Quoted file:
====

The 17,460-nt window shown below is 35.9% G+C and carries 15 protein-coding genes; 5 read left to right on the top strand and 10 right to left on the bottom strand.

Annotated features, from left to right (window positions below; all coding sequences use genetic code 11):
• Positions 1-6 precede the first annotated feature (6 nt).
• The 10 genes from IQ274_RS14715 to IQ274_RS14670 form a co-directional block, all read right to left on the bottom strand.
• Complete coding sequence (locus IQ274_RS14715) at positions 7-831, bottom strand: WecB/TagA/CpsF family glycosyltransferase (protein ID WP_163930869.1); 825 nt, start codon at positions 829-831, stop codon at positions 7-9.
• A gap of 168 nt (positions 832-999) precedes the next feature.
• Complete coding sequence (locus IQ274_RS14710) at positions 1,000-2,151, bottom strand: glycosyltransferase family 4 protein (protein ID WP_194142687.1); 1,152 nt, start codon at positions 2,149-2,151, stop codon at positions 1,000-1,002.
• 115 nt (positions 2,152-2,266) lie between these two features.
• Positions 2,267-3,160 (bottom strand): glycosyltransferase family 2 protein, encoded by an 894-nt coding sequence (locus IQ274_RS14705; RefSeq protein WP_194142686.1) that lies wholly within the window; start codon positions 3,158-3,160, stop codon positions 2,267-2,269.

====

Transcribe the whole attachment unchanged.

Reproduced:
The 17,460-nt window shown below is 35.9% G+C and carries 15 protein-coding genes; 5 read left to right on the top strand and 10 right to left on the bottom strand.

Annotated features, from left to right (window positions below; all coding sequences use genetic code 11):
• Positions 1-6 precede the first annotated feature (6 nt).
• The 10 genes from IQ274_RS14715 to IQ274_RS14670 form a co-directional block, all read right to left on the bottom strand.
• Complete coding sequence (locus IQ274_RS14715) at positions 7-831, bottom strand: WecB/TagA/CpsF family glycosyltransferase (protein ID WP_163930869.1); 825 nt, start codon at positions 829-831, stop codon at positions 7-9.
• A gap of 168 nt (positions 832-999) precedes the next feature.
• Complete coding sequence (locus IQ274_RS14710) at positions 1,000-2,151, bottom strand: glycosyltransferase family 4 protein (protein ID WP_194142687.1); 1,152 nt, start codon at positions 2,149-2,151, stop codon at positions 1,000-1,002.
• 115 nt (positions 2,152-2,266) lie between these two features.
• Positions 2,267-3,160 (bottom strand): glycosyltransferase family 2 protein, encoded by an 894-nt coding sequence (locus IQ274_RS14705; RefSeq protein WP_194142686.1) that lies wholly within the window; start codon positions 3,158-3,160, stop codon positions 2,267-2,269.